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‘Libertad’ chants echoed 2,000 miles from Cuba in Las Vegas rallies

Jannelle Calderon
Jannelle Calderon
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The “Patria y Vida” (Homeland and Life) movement reached Las Vegas’ Cuban community this week, prompting a series of gatherings as people called for freedom in their origin country, where anticommunism protests have sparked after worsening shortages of food, water and medical supplies, internet and electricity outages and rising costs of everyday necessities. 

Dozens of people met up Monday evening at Sunset Park in Las Vegas wearing red, white and blue, holding signs, waving the Cuban flag and chanting “libertad” while forming their fingers in the shape of an L. 

"We’re here today to denounce all the wrongdoings in Cuba,” Oscar Alonso Oduardo said in Spanish at Monday’s gathering. He’s an organizer of the Facebook group Patria y Vida Las Vegas that has helped assemble the rallies along with other Las Vegas Cuban Facebook groups. “The people are under fire. They are oppressed, censored. There is no freedom, they are very hungry, there’s no medicine. People are dying likewise from the [COVID-19] virus and from lack of clean water and food.”

In Cuba, thousands have taken to the streets, some protests turning violent, as tensions between the people and the government grow. Although Cubans have endured economic struggles for decades and previous political movements fell short, the anger appears particularly strong this time.

Vivi Lopez, a supporter of the demonstrations happening in Cuba gathers with others together at Sunset Park in Las Vegas on Monday, July 12, 2021. (Daniel Clark/The Nevada Independent)

Cubans across the United States are joining the uprising, elevating the island residents’ voices while the Cuban government attempts to silence them with threats and internet and power outages. Vivi Lopez, a nursing student who moved to the United States as a teen with her parents, says this has been the moment Cubans who left the island have longed to see — their people finally speaking up. 

“It's something that everybody that lives outside of Cuba has been waiting for for the longest because there was nothing we could really do unless we saw people in Cuba actually want to do something about it,” Lopez said. “It's not even about communism, socialism, or capitalism. None of that matters anymore. You just want your people to be free and have basic rights... Your people are suffering and you just want to fight for their well-being.” 

Young Cubans make up a large share of the demonstrators in the streets against the 62-year-old regime. Oduardo, who left Cuba with a couple friends to work in the United States as registered nurses, said the younger generation has spearheaded the movement.

“We are a younger generation now, we opened our eyes more to the injustices,” Oduardo said. “Fidel [Castro] deceived the previous generation, and now the youth want to leave Cuba. They want to flee. That’s the only future they have.”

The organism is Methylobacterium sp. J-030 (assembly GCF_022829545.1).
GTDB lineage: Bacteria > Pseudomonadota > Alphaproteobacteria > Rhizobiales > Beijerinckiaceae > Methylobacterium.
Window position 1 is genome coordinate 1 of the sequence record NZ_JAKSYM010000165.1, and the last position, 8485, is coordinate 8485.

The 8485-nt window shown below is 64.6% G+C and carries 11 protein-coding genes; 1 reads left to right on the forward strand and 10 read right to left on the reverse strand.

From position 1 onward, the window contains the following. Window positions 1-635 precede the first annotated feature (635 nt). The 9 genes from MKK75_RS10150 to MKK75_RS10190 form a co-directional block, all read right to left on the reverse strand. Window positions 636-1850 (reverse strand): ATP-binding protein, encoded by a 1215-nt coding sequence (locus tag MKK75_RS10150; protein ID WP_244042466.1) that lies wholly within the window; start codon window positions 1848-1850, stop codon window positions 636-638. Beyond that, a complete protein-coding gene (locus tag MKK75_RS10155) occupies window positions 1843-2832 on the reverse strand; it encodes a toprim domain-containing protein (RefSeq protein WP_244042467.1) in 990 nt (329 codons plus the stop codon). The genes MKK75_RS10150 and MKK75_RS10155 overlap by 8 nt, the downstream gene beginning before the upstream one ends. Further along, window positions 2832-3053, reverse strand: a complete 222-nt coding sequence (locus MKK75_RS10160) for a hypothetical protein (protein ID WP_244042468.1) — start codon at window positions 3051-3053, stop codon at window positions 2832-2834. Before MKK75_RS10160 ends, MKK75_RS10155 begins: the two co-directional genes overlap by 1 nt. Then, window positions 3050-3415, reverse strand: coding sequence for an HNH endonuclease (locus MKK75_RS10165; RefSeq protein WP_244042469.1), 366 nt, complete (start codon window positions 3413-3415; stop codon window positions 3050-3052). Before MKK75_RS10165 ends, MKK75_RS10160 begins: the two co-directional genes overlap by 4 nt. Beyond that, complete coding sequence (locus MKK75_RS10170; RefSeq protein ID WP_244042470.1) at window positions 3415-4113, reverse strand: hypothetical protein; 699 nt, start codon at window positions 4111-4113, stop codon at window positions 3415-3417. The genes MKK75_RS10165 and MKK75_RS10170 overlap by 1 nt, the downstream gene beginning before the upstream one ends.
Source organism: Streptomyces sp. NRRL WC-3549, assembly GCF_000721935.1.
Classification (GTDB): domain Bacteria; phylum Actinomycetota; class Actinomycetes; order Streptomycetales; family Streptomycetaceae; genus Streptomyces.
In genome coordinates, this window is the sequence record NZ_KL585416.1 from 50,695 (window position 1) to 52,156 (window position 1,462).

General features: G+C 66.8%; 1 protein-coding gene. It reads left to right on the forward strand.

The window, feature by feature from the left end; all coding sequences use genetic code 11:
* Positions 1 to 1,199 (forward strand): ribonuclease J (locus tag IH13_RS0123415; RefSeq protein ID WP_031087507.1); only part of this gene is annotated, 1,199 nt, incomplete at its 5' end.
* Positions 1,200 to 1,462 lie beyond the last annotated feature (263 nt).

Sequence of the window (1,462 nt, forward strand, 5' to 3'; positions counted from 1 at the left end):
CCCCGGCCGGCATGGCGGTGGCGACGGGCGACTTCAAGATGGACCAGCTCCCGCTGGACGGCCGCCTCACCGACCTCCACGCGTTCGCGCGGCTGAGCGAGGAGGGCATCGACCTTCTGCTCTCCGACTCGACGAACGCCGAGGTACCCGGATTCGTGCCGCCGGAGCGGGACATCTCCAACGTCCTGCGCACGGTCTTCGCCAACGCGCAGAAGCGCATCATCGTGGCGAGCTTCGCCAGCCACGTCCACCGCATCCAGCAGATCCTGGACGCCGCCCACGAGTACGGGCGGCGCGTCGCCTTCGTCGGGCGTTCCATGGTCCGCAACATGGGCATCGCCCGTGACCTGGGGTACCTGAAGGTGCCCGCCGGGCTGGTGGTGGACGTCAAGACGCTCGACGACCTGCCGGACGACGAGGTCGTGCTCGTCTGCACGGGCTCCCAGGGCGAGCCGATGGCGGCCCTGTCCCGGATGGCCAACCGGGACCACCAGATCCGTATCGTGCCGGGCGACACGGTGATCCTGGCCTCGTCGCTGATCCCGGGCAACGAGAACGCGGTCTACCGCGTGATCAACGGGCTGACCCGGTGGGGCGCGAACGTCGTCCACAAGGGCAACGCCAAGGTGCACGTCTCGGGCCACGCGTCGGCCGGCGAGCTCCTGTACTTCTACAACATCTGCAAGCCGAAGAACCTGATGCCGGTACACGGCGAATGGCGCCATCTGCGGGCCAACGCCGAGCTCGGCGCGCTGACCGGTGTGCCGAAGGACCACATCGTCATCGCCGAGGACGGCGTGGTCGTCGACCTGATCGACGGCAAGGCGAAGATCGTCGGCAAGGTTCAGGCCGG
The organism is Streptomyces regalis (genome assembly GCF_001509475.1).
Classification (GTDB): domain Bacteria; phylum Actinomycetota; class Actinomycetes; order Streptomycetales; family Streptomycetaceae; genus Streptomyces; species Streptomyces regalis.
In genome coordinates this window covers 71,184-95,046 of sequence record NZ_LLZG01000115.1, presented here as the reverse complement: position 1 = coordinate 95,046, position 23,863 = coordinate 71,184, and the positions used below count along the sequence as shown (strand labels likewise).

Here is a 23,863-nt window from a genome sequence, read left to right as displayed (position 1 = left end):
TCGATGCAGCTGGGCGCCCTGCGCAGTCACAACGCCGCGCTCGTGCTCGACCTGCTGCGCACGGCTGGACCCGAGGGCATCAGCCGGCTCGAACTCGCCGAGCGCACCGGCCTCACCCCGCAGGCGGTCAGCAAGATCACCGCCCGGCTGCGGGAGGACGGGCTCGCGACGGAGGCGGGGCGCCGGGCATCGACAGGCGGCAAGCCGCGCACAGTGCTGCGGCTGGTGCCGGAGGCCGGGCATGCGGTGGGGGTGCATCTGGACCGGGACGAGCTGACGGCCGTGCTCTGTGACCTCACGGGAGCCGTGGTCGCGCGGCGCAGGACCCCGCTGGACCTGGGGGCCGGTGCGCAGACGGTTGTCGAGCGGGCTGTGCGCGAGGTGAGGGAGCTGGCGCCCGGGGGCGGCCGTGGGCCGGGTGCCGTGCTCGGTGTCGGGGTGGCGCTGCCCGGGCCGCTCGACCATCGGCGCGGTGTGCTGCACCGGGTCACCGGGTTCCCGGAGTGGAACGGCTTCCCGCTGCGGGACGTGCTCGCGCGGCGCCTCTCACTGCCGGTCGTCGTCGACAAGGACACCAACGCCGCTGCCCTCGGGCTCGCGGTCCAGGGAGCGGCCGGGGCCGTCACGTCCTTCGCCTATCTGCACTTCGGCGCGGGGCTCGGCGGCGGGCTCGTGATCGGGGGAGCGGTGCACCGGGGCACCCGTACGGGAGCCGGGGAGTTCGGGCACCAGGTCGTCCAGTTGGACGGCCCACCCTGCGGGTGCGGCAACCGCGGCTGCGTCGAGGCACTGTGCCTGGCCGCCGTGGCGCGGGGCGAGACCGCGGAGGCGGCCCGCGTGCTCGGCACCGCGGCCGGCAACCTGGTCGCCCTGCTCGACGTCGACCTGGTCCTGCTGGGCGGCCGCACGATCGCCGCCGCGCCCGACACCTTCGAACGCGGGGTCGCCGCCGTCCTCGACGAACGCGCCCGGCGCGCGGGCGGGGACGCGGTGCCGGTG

The movement has seen support from U.S. leaders, including President Joe Biden who released a statement on Monday calling the protests in Cuba a “clarion call for freedom and relief from the tragic grip of the pandemic and from the decades of repression and economic suffering to which they have been subjected by Cuba’s authoritarian regime.”

Some have said that the pandemic added to the already existing multitude of crises. Florida Sen. Marco Rubio, of Cuban descent, said in a tweet that “Socialism promises guaranteed food, medicine and income if you give up your freedom. When, as always, it fails to deliver, you don’t get your freedom back. That’s why the protestors are chanting, ‘Libertad’.”

“We want the message sent to Cuba to be clear and to not confuse what we’re asking for,” said Vladimir Almeida Baldomero, a co-organizer of the Patria y Vida Las Vegas Facebook group who also came to the United States to work as a registered nurse. “Biden needs to support the people, not the government. And in his statement, his message is not very clear or strong enough.” 

Supporters of the demonstrations happening in Cuba gather together at Sunset Park in Las Vegas on Monday, July 12, 2021. (Daniel Clark/The Nevada Independent)

Sunday evening, while an impromptu rally of nearly 300 supporters filled the front sidewalk of the federal Lloyd D. George Courthouse in downtown Las Vegas, Peter Guzman, president of the Latin Chamber of Commerce, sent a message in support to the Cuban community on social media. 

He shared that his dad “escaped” the communist regime in Cuba and hopes that Biden will “recognize the importance of this uprising.” 

“Time is up. Let freedom ring and democracy flourish,” Guzman told The Nevada Independent in an additional comment. 

Sen. Catherine Cortez Masto also took to Twitter with a statement, calling the movement “an opportunity to create real, lasting change.” 

The Las Vegas events continued into Tuesday evening when Cuban community members and supporters met and marched along the Las Vegas Strip to raise awareness.

“The world should understand that it’s a dictatorship. There’s no law. The law is what they say,” Oduardo said. “No one can speak up. If they say today the grass is blue, it’s blue. If you say it’s green, you’re incarcerated or killed.”

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